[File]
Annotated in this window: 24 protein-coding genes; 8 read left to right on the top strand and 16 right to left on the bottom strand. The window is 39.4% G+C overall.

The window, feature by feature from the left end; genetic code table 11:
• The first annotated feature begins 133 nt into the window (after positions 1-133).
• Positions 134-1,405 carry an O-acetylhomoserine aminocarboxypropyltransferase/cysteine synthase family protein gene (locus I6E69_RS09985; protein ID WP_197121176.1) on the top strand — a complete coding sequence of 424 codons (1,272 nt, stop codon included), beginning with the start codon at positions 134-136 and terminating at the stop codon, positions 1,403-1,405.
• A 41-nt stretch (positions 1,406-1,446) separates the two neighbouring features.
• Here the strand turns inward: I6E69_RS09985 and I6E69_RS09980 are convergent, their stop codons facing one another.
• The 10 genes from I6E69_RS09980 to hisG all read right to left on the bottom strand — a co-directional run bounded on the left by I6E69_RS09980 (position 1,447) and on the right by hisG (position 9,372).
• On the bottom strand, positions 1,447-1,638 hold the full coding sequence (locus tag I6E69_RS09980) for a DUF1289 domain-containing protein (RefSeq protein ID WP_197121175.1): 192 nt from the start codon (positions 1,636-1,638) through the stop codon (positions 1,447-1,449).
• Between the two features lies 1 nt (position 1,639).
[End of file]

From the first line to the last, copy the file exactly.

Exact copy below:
Annotated in this window: 24 protein-coding genes; 8 read left to right on the top strand and 16 right to left on the bottom strand. The window is 39.4% G+C overall.

The window, feature by feature from the left end; genetic code table 11:
• The first annotated feature begins 133 nt into the window (after positions 1-133).
• Positions 134-1,405 carry an O-acetylhomoserine aminocarboxypropyltransferase/cysteine synthase family protein gene (locus I6E69_RS09985; protein ID WP_197121176.1) on the top strand — a complete coding sequence of 424 codons (1,272 nt, stop codon included), beginning with the start codon at positions 134-136 and terminating at the stop codon, positions 1,403-1,405.
• A 41-nt stretch (positions 1,406-1,446) separates the two neighbouring features.
• Here the strand turns inward: I6E69_RS09985 and I6E69_RS09980 are convergent, their stop codons facing one another.
• The 10 genes from I6E69_RS09980 to hisG all read right to left on the bottom strand — a co-directional run bounded on the left by I6E69_RS09980 (position 1,447) and on the right by hisG (position 9,372).
• On the bottom strand, positions 1,447-1,638 hold the full coding sequence (locus tag I6E69_RS09980) for a DUF1289 domain-containing protein (RefSeq protein ID WP_197121175.1): 192 nt from the start codon (positions 1,636-1,638) through the stop codon (positions 1,447-1,449).
• Between the two features lies 1 nt (position 1,639).